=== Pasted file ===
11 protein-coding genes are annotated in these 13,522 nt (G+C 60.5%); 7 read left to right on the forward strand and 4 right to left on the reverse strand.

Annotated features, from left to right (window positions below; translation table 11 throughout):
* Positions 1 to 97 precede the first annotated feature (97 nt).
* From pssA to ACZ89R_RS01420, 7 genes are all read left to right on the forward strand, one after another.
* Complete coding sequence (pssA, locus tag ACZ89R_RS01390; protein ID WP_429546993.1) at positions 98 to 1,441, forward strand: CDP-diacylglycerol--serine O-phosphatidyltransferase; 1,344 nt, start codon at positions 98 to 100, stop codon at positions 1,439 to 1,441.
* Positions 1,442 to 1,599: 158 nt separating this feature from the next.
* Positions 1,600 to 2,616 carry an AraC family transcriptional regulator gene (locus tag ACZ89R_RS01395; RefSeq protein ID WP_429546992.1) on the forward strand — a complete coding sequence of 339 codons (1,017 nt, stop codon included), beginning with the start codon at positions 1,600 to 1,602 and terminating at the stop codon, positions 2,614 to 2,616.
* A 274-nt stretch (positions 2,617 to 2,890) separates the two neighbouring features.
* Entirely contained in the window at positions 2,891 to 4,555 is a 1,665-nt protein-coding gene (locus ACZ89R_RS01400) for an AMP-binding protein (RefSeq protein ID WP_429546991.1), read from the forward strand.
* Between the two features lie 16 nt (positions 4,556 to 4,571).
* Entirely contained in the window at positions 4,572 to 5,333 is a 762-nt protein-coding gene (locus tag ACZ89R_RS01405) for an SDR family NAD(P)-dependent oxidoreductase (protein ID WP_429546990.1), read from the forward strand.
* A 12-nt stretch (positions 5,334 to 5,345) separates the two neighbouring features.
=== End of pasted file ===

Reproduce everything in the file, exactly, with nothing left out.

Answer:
11 protein-coding genes are annotated in these 13,522 nt (G+C 60.5%); 7 read left to right on the forward strand and 4 right to left on the reverse strand.

Annotated features, from left to right (window positions below; translation table 11 throughout):
* Positions 1 to 97 precede the first annotated feature (97 nt).
* From pssA to ACZ89R_RS01420, 7 genes are all read left to right on the forward strand, one after another.
* Complete coding sequence (pssA, locus tag ACZ89R_RS01390; protein ID WP_429546993.1) at positions 98 to 1,441, forward strand: CDP-diacylglycerol--serine O-phosphatidyltransferase; 1,344 nt, start codon at positions 98 to 100, stop codon at positions 1,439 to 1,441.
* Positions 1,442 to 1,599: 158 nt separating this feature from the next.
* Positions 1,600 to 2,616 carry an AraC family transcriptional regulator gene (locus tag ACZ89R_RS01395; RefSeq protein ID WP_429546992.1) on the forward strand — a complete coding sequence of 339 codons (1,017 nt, stop codon included), beginning with the start codon at positions 1,600 to 1,602 and terminating at the stop codon, positions 2,614 to 2,616.
* A 274-nt stretch (positions 2,617 to 2,890) separates the two neighbouring features.
* Entirely contained in the window at positions 2,891 to 4,555 is a 1,665-nt protein-coding gene (locus ACZ89R_RS01400) for an AMP-binding protein (RefSeq protein ID WP_429546991.1), read from the forward strand.
* Between the two features lie 16 nt (positions 4,556 to 4,571).
* Entirely contained in the window at positions 4,572 to 5,333 is a 762-nt protein-coding gene (locus tag ACZ89R_RS01405) for an SDR family NAD(P)-dependent oxidoreductase (protein ID WP_429546990.1), read from the forward strand.
* A 12-nt stretch (positions 5,334 to 5,345) separates the two neighbouring features.